Commonly referred to as the future of pop by Pitchfork, Vanity Fair and herself, Charlotte Aitchison, better known as Charli XCX charmed a sold out Buckhead Theatre in Atlanta, Georgia at 8 p.m. on Sept. 20. She played a setlist of nineteen songs, including all of the tracks off her third studio album, "Charli," and a few popular singles.
The sun hadn’t risen yet. It was 60 degrees and dressed in tights, platforms and bright eye shadow, Angels (her fans) were camped out in blankets and lawn chairs with bracelet making kits to pass the time as comfortably as they could. The day before, Charli XCX announced on Instagram and Twitter that the first 50 angels in line would have the opportunity to meet her. The first fans arrived at 5 a.m. I joined the queue at 6:41 a.m. marking my spot as twelfth.
Angels are incomparable to other fans, they held my spot in the line while I went to eat and stepped out of line to use the bathroom. Any other fandom would’ve stolen the spot and lied to security that they were there since 4 a.m. Two people even told me I was actually in front of them and deserved the spot closer to the stage.
A Buckhead Theatre worker distributed gold wristbands to the 50 lucky angels. We bounced in excitement as he wrapped the band around our wrists one by one. As he got closer to the 50th guest, fans behind me started holding their breath, hoping they would be so lucky to meet Charli.
The selected 50 were ushered into the lobby of the theatre where we were instructed that we could not have Charli autograph anything, nor could we give our gifts directly to her. Both of which we did because Charli’s management was okay with it. We each got about thirty seconds to hug and talk with Charli while her photographer, Henry Redcliffe took several photos. We were allowed to purchase merch immediately after the meet and greet.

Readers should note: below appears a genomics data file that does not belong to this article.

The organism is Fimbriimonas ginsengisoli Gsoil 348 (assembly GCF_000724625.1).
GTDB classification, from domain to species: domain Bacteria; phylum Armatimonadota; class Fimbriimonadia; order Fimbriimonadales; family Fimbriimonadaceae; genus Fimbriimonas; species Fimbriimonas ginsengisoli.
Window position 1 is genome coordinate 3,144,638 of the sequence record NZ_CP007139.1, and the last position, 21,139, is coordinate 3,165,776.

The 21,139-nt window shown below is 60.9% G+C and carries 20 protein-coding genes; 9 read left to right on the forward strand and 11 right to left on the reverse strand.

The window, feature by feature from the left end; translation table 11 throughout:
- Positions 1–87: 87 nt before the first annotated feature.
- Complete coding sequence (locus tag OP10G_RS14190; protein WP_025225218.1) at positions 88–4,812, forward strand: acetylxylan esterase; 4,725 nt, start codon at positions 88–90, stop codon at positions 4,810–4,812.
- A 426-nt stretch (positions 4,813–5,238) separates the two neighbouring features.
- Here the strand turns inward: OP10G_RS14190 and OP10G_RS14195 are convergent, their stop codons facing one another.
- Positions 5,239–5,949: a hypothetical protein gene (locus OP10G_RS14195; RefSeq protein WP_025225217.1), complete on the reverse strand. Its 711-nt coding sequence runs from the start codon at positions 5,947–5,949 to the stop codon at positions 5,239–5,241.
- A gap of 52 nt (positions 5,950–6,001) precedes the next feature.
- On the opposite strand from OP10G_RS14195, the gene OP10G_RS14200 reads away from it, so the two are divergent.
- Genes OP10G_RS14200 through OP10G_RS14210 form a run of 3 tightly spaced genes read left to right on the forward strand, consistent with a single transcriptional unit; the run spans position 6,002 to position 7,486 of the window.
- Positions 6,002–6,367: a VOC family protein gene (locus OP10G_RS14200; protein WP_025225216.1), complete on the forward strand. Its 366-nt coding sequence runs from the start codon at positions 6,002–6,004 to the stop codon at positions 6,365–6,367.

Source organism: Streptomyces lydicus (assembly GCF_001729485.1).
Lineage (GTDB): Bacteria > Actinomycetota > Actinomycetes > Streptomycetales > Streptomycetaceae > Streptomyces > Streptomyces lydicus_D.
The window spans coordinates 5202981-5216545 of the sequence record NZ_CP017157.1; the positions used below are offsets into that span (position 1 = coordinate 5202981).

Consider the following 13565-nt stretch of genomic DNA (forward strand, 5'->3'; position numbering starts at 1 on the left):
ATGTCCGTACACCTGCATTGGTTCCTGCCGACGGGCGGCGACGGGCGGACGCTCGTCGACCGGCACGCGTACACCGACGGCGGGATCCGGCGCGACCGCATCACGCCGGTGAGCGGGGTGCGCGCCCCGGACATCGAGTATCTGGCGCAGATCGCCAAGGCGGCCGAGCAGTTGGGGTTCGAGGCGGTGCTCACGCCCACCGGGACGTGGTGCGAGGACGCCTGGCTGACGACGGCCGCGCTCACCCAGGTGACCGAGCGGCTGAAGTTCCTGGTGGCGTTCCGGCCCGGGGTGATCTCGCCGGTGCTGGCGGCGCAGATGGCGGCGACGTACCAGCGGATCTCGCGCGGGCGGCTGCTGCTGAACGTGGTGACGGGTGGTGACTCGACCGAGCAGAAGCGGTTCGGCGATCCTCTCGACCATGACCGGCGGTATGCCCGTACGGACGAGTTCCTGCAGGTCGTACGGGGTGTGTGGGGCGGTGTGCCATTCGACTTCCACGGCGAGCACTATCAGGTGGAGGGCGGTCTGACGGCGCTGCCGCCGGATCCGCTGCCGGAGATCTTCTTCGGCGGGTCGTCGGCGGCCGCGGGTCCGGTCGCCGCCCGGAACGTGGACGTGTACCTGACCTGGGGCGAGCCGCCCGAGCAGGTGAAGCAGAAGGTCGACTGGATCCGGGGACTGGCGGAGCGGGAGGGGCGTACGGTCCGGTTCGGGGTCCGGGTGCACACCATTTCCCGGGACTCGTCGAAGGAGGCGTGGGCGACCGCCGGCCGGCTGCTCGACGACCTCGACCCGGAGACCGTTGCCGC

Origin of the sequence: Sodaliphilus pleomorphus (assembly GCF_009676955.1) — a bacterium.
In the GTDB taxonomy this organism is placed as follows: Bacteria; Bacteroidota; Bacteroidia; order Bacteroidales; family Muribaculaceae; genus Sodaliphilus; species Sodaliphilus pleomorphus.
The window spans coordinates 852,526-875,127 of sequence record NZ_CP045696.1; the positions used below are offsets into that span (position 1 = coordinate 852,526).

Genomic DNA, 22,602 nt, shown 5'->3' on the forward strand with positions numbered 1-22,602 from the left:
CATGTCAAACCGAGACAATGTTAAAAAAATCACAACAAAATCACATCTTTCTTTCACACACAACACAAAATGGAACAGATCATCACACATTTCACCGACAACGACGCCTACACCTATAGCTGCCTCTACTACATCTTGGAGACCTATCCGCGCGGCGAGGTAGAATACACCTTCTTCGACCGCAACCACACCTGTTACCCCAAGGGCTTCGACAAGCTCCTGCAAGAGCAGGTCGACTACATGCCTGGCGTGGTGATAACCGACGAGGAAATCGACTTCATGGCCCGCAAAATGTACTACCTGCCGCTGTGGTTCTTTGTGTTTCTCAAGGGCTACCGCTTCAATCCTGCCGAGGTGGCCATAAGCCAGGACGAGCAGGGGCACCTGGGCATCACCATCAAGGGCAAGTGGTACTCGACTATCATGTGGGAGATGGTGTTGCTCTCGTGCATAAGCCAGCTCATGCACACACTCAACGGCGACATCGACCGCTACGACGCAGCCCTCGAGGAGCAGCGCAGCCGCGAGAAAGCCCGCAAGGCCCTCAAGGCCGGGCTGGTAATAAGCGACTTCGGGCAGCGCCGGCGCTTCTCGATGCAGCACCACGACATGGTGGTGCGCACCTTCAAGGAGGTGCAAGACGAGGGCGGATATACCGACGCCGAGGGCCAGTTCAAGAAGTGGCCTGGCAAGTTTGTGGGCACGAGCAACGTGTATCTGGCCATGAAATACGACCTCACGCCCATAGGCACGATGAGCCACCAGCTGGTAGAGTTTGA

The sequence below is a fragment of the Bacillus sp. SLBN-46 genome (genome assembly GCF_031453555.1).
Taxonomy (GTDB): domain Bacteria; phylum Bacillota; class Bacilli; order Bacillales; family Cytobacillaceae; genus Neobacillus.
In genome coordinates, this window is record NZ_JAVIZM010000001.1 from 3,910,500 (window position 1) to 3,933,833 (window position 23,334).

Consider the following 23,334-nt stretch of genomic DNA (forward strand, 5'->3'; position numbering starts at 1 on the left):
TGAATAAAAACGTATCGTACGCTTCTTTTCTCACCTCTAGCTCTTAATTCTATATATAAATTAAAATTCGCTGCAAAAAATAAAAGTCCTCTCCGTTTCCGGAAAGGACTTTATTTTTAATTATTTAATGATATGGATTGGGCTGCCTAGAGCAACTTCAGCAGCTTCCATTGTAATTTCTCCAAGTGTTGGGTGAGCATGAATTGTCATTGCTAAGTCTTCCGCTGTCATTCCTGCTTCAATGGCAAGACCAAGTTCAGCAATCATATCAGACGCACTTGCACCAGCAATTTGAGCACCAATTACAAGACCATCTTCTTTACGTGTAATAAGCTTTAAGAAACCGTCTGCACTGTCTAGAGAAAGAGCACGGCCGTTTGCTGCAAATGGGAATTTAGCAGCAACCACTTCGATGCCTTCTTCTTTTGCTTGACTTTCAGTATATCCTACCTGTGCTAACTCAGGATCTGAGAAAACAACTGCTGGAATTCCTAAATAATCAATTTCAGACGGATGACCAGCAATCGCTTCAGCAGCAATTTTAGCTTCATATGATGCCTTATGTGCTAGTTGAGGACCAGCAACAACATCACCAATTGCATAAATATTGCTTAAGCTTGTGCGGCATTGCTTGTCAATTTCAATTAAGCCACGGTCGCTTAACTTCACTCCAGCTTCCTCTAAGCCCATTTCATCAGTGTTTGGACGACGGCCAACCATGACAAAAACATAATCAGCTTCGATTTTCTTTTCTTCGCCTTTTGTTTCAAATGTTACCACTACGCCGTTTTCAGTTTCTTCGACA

After all 50 of us met Charli, we lined up in group single file. We were instructed to walk, but we power walked on the breach of running when the bouncer opened the cedar wood double doors hiding a dimly lit stage shielded by maroon curtains. I landed directly in front of the right side speaker smashed up against the barricade, and I couldn’t have been happier with placement.
Curtains rolled back, displaying a set comprised of several stage lights and a diamond shaped centerpiece.
“Tonight is gonna be the best night of your lives. Trust me. So get ready to rave, get ready to party and get ready to roll with your number one angel. The motherf*****g savior of pop music, Charli XCX,” a recording of Charli played to the audience. “I’m gonna take you to heaven, I’m gonna take you to the next level.”
Charli continued to thank all of her features on the album before the music launched into the first track on the album, “Next Level Charli.” Charli strutted on stage with dip-dyed red extensions, orange and black camo pants, a black unitard with flowy sleeves and sunglasses. She raised her hands to gather the collective screaming of some 2,000 fans in attendance.
She jumped to signal her start of the show, transferring all of her endless energy to the audience who had waited all day for this exact moment. As soon as Charli started jumping, we knew we wouldn’t stop the entirety of the show.
Charli danced as if her body was synced to the sound system. She popped and enunciated each word, captivating the audience with each punctuated progression of her powerful lyrics.